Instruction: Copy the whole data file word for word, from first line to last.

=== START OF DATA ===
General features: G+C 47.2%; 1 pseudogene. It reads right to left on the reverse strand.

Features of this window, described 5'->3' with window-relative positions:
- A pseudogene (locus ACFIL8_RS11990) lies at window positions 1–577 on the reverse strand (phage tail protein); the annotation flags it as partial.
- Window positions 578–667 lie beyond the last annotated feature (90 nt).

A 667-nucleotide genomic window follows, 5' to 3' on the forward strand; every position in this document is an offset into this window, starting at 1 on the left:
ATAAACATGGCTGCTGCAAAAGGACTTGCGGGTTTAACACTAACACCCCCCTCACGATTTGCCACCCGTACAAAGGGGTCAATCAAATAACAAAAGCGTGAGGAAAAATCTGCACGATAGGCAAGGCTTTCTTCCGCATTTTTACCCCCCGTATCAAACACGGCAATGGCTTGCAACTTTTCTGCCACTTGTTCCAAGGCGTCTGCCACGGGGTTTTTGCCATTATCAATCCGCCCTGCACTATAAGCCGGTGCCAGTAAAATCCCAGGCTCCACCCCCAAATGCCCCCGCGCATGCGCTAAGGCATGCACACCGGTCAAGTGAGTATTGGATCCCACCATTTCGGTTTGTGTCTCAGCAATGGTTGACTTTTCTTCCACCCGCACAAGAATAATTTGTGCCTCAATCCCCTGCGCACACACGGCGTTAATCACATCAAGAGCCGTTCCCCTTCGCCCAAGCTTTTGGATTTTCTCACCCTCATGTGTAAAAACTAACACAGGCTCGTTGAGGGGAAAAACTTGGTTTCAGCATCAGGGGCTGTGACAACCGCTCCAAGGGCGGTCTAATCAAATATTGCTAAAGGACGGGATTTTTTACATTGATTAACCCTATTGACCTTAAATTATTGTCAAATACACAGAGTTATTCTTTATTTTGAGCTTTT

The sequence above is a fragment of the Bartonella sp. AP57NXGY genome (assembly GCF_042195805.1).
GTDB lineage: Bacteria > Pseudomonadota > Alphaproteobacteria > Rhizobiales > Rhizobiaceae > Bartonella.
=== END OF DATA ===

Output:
General features: G+C 47.2%; 1 pseudogene. It reads right to left on the reverse strand.

Features of this window, described 5'->3' with window-relative positions:
- A pseudogene (locus ACFIL8_RS11990) lies at window positions 1–577 on the reverse strand (phage tail protein); the annotation flags it as partial.
- Window positions 578–667 lie beyond the last annotated feature (90 nt).

A 667-nucleotide genomic window follows, 5' to 3' on the forward strand; every position in this document is an offset into this window, starting at 1 on the left:
ATAAACATGGCTGCTGCAAAAGGACTTGCGGGTTTAACACTAACACCCCCCTCACGATTTGCCACCCGTACAAAGGGGTCAATCAAATAACAAAAGCGTGAGGAAAAATCTGCACGATAGGCAAGGCTTTCTTCCGCATTTTTACCCCCCGTATCAAACACGGCAATGGCTTGCAACTTTTCTGCCACTTGTTCCAAGGCGTCTGCCACGGGGTTTTTGCCATTATCAATCCGCCCTGCACTATAAGCCGGTGCCAGTAAAATCCCAGGCTCCACCCCCAAATGCCCCCGCGCATGCGCTAAGGCATGCACACCGGTCAAGTGAGTATTGGATCCCACCATTTCGGTTTGTGTCTCAGCAATGGTTGACTTTTCTTCCACCCGCACAAGAATAATTTGTGCCTCAATCCCCTGCGCACACACGGCGTTAATCACATCAAGAGCCGTTCCCCTTCGCCCAAGCTTTTGGATTTTCTCACCCTCATGTGTAAAAACTAACACAGGCTCGTTGAGGGGAAAAACTTGGTTTCAGCATCAGGGGCTGTGACAACCGCTCCAAGGGCGGTCTAATCAAATATTGCTAAAGGACGGGATTTTTTACATTGATTAACCCTATTGACCTTAAATTATTGTCAAATACACAGAGTTATTCTTTATTTTGAGCTTTT

The sequence above is a fragment of the Bartonella sp. AP57NXGY genome (assembly GCF_042195805.1).
GTDB lineage: Bacteria > Pseudomonadota > Alphaproteobacteria > Rhizobiales > Rhizobiaceae > Bartonella.